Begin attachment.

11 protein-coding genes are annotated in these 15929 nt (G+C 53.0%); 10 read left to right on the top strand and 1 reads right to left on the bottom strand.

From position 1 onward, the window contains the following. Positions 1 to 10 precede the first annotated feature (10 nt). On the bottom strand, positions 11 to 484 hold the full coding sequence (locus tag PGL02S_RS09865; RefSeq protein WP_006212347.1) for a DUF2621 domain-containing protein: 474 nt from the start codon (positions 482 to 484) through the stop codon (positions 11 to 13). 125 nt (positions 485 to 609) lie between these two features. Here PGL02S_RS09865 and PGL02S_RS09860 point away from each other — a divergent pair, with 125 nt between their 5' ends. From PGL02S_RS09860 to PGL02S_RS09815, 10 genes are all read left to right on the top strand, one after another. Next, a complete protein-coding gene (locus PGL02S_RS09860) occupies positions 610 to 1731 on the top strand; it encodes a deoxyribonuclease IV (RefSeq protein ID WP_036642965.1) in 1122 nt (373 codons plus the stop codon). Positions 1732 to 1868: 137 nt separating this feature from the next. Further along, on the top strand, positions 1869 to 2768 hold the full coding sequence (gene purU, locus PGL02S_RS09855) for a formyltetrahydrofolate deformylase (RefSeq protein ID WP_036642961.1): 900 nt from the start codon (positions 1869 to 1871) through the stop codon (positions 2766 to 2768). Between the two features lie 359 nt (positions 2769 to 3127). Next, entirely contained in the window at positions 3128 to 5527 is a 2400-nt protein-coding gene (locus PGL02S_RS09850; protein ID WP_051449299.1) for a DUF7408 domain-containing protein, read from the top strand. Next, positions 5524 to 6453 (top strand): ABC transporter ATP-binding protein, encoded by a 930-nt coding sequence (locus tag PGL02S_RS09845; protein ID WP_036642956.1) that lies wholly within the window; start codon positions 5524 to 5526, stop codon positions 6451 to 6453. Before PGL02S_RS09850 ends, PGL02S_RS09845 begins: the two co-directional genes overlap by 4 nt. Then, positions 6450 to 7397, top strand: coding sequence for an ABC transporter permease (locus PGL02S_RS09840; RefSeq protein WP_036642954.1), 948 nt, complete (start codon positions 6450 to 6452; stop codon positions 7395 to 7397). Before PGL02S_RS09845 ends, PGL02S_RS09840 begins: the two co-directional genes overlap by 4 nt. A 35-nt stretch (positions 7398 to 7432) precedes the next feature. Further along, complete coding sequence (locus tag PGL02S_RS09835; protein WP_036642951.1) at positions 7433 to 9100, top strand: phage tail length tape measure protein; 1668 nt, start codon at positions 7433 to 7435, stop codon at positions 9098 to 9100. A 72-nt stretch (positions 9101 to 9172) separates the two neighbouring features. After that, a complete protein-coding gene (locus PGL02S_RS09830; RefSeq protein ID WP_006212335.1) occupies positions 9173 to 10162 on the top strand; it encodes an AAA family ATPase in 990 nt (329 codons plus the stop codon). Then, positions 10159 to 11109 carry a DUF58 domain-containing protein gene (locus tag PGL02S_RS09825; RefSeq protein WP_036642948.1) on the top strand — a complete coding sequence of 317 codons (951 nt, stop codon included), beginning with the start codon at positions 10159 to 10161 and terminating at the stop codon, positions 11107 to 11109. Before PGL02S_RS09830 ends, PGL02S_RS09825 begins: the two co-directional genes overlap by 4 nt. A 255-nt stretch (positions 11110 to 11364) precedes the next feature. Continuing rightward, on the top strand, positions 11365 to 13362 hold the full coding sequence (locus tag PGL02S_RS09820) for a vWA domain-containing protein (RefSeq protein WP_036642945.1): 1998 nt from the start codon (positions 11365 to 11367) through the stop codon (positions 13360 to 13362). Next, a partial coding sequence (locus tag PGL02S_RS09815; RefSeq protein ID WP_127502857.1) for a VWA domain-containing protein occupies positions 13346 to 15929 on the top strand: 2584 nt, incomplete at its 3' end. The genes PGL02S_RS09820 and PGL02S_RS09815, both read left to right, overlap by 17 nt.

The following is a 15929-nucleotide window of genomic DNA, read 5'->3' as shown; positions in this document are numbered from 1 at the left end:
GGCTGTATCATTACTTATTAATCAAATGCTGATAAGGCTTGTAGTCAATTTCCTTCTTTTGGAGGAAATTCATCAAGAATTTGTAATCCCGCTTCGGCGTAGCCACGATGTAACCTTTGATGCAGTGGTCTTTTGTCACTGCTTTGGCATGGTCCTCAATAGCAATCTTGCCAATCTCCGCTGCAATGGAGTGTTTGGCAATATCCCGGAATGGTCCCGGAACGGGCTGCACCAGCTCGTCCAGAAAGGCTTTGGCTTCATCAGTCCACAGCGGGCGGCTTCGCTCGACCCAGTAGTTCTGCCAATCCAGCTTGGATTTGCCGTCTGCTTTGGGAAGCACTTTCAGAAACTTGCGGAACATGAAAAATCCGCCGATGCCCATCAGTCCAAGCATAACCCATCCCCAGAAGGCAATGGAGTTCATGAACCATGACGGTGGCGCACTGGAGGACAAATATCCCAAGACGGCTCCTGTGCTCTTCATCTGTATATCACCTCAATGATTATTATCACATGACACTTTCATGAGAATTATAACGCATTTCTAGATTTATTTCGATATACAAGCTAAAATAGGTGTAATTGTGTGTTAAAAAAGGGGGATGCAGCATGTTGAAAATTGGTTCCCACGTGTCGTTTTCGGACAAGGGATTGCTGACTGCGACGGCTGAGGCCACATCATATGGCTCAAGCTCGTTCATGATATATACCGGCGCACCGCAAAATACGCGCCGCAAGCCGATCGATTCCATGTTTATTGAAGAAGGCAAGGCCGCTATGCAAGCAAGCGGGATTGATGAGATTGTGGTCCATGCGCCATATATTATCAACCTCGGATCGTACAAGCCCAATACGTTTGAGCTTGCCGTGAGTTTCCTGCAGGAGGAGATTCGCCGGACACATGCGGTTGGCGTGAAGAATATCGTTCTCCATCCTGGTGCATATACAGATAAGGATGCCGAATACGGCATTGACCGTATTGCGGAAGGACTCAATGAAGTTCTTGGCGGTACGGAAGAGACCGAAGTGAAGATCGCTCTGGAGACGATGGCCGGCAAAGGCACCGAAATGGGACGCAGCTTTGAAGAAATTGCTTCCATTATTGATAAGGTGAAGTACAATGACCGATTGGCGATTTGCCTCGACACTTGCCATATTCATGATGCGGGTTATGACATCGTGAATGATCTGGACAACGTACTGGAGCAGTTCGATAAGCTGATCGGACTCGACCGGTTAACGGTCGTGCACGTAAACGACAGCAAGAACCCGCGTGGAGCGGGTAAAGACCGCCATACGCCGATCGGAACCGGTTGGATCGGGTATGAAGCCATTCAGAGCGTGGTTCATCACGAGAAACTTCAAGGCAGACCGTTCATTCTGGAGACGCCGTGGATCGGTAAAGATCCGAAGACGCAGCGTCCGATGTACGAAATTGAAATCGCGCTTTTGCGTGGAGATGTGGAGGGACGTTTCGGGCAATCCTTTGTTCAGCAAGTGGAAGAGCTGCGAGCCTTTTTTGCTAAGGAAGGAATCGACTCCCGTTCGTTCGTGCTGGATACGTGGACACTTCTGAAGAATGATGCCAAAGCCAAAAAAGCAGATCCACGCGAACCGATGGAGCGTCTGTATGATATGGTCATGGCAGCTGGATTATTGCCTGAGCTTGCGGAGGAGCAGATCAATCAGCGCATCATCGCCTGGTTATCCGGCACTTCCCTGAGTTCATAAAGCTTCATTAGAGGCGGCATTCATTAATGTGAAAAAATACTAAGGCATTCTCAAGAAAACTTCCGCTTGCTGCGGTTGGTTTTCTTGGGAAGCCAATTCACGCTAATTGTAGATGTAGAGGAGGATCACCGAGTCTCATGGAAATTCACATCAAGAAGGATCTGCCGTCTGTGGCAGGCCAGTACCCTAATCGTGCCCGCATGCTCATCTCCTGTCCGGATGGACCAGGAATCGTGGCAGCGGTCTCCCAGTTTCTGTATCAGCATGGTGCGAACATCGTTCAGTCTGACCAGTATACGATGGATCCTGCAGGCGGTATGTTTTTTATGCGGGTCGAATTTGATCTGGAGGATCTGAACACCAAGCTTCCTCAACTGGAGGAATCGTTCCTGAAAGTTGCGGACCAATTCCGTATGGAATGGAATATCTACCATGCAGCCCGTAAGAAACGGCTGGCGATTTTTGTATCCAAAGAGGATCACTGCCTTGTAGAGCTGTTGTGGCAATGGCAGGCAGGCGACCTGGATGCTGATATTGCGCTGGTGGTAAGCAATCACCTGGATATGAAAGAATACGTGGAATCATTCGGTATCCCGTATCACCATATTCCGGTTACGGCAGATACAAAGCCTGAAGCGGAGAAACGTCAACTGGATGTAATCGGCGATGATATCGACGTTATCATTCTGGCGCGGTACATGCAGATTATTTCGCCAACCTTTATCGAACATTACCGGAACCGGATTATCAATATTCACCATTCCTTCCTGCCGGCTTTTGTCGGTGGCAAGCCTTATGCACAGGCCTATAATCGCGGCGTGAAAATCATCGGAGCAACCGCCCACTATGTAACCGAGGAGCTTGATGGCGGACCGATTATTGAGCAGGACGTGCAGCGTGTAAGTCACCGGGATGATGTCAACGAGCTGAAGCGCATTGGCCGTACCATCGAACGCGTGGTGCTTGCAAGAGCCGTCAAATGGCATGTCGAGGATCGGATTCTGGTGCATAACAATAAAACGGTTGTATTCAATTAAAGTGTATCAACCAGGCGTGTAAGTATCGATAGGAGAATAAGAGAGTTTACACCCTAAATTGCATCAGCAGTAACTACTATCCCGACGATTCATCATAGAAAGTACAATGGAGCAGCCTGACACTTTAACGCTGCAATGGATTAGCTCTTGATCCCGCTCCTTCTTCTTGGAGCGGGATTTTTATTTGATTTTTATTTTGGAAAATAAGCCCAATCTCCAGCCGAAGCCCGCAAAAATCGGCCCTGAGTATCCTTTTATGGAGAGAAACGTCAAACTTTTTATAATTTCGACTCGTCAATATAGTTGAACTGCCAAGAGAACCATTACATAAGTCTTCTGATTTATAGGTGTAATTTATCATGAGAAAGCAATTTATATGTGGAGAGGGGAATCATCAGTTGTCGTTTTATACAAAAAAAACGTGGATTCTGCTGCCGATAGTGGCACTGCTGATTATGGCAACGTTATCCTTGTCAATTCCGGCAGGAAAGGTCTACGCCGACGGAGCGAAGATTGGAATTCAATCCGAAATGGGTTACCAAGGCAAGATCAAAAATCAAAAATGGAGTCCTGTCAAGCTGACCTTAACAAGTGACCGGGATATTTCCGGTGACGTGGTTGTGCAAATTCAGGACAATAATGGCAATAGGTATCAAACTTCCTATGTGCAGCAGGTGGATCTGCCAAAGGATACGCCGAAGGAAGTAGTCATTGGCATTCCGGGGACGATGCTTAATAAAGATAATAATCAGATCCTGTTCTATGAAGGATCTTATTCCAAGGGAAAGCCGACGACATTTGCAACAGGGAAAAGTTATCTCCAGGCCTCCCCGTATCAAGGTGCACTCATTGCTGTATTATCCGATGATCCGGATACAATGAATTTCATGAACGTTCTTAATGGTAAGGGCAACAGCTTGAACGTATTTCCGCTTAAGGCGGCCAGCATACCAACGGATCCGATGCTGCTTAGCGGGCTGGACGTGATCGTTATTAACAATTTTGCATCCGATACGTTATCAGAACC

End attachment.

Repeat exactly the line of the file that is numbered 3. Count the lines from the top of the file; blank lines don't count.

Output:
The following is a 15929-nucleotide window of genomic DNA, read 5'->3' as shown; positions in this document are numbered from 1 at the left end: